Slowing Smartphone Sales Implications for the Future
Recent marketing and sales studies from the world of mobiles have shown that the formerly rapidly expansive landscape of smartphones is beginning to slow. Best illustrated by a study from Canalys, sales in America are down 22 percent in Q2 of 2023. This is the worst performance the smartphone market has seen in a decade, offering significant implications for the smartphone market in the future.
With patterns repeating in the developed world, yearly upgrades are becoming less common, as users stick with the older devices for longer. A shift in patterns affects users as well as developers, where the choice of which mobile to buy next could become more important as a long-term investment than ever.
Why the Slowing Sales?
According to Canalys, the big two, Apple and Samsung, saw annual growth of -20% and -27% in 2023 respectively. The only name among the top sellers to see an increase was Google, which experienced a 59% growth in its 2% market share. This could be due to the launch of Google’s first foldable, which launched with great success in a still expanding market.
Slower sales overall reflect a market that is increasingly facing technological stagnation. Instead of the large generation leaps so common in the first decade of smartphones, newer phones offer few advantages that can justify such heavy investment. Phones today have essentially gotten ahead of the curve of what most users need, which is at odds with companies chasing the impossibility of infinite growth.
Users Making a More Informed Choice
With the iPhone first popularising smartphones in 2007, even the most technophobic users have had ample time to adjust to the possibilities and demands of mobile systems. With many on at least their tenth smartphone, they’ve learnt what works and what doesn’t, what they use their phones for, and what’s worth investing in for an upgrade.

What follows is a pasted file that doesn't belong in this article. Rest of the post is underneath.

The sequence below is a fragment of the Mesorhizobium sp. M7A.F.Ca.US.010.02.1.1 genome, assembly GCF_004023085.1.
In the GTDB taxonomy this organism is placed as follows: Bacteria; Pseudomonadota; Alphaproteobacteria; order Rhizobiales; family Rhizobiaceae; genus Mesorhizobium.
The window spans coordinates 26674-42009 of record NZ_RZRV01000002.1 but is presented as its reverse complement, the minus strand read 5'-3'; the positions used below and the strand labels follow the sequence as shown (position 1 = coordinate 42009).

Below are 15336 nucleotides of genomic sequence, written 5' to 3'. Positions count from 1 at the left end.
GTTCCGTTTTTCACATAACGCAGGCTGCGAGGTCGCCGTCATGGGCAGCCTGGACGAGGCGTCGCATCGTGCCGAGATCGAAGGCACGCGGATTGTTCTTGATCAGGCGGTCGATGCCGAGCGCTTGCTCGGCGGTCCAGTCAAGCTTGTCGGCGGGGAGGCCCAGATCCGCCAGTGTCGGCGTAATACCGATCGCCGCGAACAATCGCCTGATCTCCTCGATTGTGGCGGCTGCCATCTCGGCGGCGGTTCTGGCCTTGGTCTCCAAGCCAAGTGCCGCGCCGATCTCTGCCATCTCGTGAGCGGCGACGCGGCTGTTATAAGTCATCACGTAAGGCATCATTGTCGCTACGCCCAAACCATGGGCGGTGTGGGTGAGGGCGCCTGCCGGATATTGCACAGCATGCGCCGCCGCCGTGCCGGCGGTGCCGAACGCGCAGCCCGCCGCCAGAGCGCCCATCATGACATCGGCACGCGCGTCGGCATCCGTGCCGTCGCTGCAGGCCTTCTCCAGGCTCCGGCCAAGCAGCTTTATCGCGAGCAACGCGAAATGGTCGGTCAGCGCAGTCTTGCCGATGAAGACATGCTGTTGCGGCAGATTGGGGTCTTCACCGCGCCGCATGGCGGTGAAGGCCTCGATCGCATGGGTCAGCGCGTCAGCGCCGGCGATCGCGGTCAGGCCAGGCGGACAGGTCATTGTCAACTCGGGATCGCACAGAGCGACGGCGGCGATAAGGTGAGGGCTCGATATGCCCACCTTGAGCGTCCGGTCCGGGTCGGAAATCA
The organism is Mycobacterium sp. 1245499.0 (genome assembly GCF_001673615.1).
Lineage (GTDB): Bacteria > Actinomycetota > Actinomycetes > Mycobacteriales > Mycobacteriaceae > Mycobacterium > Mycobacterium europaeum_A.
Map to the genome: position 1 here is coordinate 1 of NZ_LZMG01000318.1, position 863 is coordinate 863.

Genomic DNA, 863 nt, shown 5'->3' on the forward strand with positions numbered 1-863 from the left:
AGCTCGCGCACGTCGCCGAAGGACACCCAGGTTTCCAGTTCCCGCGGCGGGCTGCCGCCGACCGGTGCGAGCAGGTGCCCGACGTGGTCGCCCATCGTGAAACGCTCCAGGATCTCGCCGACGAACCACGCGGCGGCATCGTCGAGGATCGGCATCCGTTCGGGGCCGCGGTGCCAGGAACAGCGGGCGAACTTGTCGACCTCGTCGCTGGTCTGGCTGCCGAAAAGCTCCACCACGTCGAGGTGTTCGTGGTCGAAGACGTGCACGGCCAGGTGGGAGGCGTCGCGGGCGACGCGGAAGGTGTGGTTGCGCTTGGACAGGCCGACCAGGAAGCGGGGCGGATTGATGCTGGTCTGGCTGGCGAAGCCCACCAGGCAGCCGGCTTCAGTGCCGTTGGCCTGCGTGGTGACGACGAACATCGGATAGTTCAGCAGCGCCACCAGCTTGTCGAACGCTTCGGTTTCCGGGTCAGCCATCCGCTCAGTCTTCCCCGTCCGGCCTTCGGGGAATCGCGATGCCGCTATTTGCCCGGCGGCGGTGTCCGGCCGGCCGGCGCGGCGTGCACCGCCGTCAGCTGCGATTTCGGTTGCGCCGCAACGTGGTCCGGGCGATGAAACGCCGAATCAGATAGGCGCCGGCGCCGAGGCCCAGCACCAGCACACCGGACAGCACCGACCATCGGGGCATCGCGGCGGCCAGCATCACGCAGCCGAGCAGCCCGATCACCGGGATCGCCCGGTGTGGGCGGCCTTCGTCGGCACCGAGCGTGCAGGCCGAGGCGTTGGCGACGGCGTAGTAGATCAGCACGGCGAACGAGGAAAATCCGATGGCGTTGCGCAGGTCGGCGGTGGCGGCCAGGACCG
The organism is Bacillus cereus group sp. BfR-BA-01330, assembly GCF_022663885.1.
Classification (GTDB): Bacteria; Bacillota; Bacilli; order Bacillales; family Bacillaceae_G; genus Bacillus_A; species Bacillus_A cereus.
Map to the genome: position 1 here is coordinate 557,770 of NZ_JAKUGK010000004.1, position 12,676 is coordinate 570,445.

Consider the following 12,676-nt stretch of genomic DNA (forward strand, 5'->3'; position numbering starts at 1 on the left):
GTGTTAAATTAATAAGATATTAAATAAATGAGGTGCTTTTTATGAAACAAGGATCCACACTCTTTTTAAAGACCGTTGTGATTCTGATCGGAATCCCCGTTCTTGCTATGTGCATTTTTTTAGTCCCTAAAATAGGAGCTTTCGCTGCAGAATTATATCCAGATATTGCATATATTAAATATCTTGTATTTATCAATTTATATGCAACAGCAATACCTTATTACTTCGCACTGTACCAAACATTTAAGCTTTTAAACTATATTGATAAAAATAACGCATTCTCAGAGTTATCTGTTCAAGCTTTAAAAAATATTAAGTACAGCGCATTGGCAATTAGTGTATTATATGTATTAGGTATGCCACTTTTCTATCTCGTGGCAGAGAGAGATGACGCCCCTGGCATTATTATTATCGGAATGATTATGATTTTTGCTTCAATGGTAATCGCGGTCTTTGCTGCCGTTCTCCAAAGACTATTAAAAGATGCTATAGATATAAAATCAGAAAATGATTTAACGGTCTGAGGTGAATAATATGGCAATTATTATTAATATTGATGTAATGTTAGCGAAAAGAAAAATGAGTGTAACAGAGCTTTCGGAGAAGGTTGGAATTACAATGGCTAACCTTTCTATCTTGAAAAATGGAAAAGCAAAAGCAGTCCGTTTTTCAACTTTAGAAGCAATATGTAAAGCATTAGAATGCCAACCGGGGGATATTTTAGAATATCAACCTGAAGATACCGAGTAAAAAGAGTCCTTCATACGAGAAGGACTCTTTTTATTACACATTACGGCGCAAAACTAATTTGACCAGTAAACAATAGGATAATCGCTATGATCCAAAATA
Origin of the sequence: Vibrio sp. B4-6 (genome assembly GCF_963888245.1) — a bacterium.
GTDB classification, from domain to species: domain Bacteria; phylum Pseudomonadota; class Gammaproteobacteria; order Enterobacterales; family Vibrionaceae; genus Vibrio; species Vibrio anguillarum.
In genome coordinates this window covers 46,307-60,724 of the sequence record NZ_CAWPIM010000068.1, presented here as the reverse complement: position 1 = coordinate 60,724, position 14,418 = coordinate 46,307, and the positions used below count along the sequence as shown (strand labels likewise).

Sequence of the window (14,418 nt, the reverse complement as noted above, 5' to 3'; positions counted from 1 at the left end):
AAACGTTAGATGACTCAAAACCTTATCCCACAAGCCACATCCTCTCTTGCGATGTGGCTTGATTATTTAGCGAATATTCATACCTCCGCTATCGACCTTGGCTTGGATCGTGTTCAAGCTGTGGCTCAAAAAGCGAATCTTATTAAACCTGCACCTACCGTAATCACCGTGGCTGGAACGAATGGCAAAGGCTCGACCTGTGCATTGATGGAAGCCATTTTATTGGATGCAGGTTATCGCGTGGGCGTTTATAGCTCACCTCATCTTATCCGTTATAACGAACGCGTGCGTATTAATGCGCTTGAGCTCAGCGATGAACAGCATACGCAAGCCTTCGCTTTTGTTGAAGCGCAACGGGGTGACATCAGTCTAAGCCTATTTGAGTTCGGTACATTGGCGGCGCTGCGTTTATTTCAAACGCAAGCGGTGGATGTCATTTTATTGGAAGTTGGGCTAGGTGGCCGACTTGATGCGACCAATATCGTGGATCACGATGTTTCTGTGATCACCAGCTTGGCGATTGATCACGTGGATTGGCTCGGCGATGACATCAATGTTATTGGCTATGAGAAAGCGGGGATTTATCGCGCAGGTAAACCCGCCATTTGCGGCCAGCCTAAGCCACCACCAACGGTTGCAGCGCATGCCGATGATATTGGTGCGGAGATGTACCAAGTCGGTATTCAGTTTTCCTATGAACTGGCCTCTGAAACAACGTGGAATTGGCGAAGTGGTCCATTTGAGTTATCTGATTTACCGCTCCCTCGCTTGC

A popular example could be found in the types of users who rely on their phones for social media and streaming services like Instagram and YouTube. Whether creating or watching videos, the technology to support this functionality is easily served by many devices half a decade old. With the system requirements and supported devices for YouTube starting at only 0.5Mbps, 3G would be enough to handle streaming, whereas modern 5G is overkill.
The same concept applies to more modern uses which are slightly more demanding, such as playing on the best new slots sites. These services like Cash Arcade and Jackpot Village run extremely well on older systems, where playing slots, browsing, and streaming live games simply don’t require an upgrade. As long as the phone supports HTML5, most users will have no issues jumping in and getting started, even from a budget device.
With functionality no longer a common issue, the other part of the equation comes from mobile’s place in fashion. While many of us ignore this aspect altogether, there’s no question that some users look to phones as fashion statements. This is especially true with Apple products, with looks helping some users in the computer space find which Apple laptop is best for them, and the effect being even greater with smartphones.
Though this fashion-first section of the market will continue to buy, the largest accessory part of the phone market, cases and screen protectors, don’t rely on hardware changes. This can render concerns about being out of fashion minimal, as a new case can be just as important for some users as a new phone, provided their old phone continues to function optimally.
Developers Facing a Changing of the Winds
Mobile developers and manufacturers are facing a series of issues with slowing sales, as the market shifts to what could soon become a new status quo. Some have adopted planned obsolescence as a way to force users to upgrade, but this solution faces legal challenges and only generates negative attention in the long term.
The more forward-thinking developers are best illustrated by companies like Fairphone, who have made headlines recently for targeting eight-to-ten years of software support. With companies like Apple typically offering support for around six years, these newer approaches are earning considerable goodwill. Combined with vastly better repairability, the Fairphone 5 especially illustrated what the big companies fear as a new normal.
As for the big names, the old methods of upgrading full systems are looking like they’ll have to change. Exactly how this will manifest in a new market that the major names will financially fear, that much is still in question. The largest smartphone companies have far better means to face this issue head-on, but as history has shown, a reticence toward profound change has increasingly become a part of the mobile manufacturer modus operandi.